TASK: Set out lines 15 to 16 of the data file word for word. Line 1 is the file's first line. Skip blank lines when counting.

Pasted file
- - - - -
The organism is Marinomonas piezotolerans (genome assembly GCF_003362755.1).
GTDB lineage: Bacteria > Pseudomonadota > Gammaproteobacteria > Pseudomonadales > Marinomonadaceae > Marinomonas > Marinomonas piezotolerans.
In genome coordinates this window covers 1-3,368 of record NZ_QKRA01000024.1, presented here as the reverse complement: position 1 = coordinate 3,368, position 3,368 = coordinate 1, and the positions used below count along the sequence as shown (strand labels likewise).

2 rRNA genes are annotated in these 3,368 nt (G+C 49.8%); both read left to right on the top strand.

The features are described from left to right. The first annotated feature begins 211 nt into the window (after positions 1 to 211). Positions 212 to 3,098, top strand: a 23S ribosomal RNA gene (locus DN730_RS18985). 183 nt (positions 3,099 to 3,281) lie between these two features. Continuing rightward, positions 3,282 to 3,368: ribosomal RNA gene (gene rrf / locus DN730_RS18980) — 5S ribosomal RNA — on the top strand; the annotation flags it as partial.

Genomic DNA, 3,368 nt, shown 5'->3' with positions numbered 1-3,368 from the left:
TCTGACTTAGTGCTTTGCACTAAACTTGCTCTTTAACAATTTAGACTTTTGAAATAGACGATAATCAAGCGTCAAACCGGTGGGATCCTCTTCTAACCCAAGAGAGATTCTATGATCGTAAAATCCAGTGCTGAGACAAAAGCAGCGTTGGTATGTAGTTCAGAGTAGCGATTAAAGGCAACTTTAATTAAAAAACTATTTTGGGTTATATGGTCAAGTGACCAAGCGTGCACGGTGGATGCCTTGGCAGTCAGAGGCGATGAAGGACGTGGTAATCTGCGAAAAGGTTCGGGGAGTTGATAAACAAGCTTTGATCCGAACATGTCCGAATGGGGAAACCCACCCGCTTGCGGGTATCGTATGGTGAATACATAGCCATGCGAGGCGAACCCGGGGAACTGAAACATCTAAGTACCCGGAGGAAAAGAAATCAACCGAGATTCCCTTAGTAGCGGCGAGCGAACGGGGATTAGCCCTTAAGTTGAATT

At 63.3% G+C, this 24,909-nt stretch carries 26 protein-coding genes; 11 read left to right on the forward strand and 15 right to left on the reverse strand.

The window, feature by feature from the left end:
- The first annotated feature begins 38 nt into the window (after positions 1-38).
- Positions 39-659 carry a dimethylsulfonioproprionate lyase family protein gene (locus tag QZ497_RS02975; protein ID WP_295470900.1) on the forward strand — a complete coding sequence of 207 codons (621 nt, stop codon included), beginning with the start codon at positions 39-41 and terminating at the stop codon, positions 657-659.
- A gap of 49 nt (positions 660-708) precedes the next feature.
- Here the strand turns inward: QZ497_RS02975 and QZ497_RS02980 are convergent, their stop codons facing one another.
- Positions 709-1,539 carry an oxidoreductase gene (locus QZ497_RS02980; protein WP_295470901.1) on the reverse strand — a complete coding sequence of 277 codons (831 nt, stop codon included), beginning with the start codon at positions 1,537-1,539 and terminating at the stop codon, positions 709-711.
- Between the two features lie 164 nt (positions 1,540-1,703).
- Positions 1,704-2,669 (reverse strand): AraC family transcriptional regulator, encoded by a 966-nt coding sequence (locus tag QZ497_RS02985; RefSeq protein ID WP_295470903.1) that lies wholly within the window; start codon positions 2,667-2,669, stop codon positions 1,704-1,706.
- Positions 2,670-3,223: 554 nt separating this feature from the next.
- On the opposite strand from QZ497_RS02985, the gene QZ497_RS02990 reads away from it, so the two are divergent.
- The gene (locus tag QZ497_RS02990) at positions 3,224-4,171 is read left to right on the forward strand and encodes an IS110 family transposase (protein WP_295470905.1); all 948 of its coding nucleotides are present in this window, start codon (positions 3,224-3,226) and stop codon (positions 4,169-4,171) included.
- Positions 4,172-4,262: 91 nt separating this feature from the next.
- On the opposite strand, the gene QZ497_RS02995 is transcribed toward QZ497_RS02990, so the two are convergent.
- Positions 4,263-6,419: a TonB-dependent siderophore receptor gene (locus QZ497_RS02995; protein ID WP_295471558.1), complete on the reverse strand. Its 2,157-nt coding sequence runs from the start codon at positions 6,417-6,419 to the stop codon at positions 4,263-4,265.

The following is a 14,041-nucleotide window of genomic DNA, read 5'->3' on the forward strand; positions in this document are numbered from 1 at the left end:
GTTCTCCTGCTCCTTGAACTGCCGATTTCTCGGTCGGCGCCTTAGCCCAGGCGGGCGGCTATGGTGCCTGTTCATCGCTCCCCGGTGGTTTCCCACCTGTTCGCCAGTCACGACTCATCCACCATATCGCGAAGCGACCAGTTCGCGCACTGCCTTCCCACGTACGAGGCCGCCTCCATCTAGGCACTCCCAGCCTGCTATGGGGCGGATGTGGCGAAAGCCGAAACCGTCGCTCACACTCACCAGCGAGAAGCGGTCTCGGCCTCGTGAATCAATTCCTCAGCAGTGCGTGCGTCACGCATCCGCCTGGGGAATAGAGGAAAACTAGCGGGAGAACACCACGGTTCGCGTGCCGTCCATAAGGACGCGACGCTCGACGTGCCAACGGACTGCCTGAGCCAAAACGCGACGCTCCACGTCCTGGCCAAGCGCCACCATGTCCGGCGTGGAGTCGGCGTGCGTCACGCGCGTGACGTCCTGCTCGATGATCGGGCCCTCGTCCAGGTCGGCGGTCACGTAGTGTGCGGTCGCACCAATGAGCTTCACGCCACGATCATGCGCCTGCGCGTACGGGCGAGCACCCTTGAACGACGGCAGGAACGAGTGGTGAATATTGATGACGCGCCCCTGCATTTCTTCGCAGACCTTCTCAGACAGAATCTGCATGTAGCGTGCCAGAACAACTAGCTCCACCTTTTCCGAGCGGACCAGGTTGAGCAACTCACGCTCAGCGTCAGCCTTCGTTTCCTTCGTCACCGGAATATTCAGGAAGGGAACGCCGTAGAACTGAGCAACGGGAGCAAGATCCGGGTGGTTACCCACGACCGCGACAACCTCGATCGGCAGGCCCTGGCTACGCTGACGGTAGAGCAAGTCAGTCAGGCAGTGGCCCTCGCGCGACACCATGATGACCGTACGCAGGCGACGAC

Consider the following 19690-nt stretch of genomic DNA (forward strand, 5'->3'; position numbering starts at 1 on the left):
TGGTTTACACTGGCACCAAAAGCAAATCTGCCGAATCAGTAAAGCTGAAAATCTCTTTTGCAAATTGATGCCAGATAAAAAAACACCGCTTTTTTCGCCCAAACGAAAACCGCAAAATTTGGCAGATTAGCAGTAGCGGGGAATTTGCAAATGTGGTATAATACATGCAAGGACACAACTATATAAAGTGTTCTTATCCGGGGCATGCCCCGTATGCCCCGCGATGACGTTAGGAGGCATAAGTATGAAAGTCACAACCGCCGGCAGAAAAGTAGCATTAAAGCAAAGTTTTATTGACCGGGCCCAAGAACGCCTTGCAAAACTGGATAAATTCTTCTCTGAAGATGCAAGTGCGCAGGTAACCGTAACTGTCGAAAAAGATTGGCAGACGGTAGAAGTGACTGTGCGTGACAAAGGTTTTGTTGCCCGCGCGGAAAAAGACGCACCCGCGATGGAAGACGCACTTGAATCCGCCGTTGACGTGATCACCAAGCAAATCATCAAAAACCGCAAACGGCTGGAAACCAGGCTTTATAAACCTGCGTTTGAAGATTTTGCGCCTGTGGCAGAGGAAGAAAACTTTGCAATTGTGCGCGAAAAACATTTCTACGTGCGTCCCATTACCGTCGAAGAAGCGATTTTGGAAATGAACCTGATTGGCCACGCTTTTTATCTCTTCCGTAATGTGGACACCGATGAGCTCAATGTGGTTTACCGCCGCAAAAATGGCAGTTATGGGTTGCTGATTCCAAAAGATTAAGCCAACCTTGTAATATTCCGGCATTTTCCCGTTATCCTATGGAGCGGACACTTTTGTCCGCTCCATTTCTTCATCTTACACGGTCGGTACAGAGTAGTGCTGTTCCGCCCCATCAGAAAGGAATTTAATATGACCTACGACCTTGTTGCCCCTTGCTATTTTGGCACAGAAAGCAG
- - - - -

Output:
- Between the two features lie 164 nt (positions 1,540-1,703).
- Positions 1,704-2,669 (reverse strand): AraC family transcriptional regulator, encoded by a 966-nt coding sequence (locus tag QZ497_RS02985; RefSeq protein ID WP_295470903.1) that lies wholly within the window; start codon positions 2,667-2,669, stop codon positions 1,704-1,706.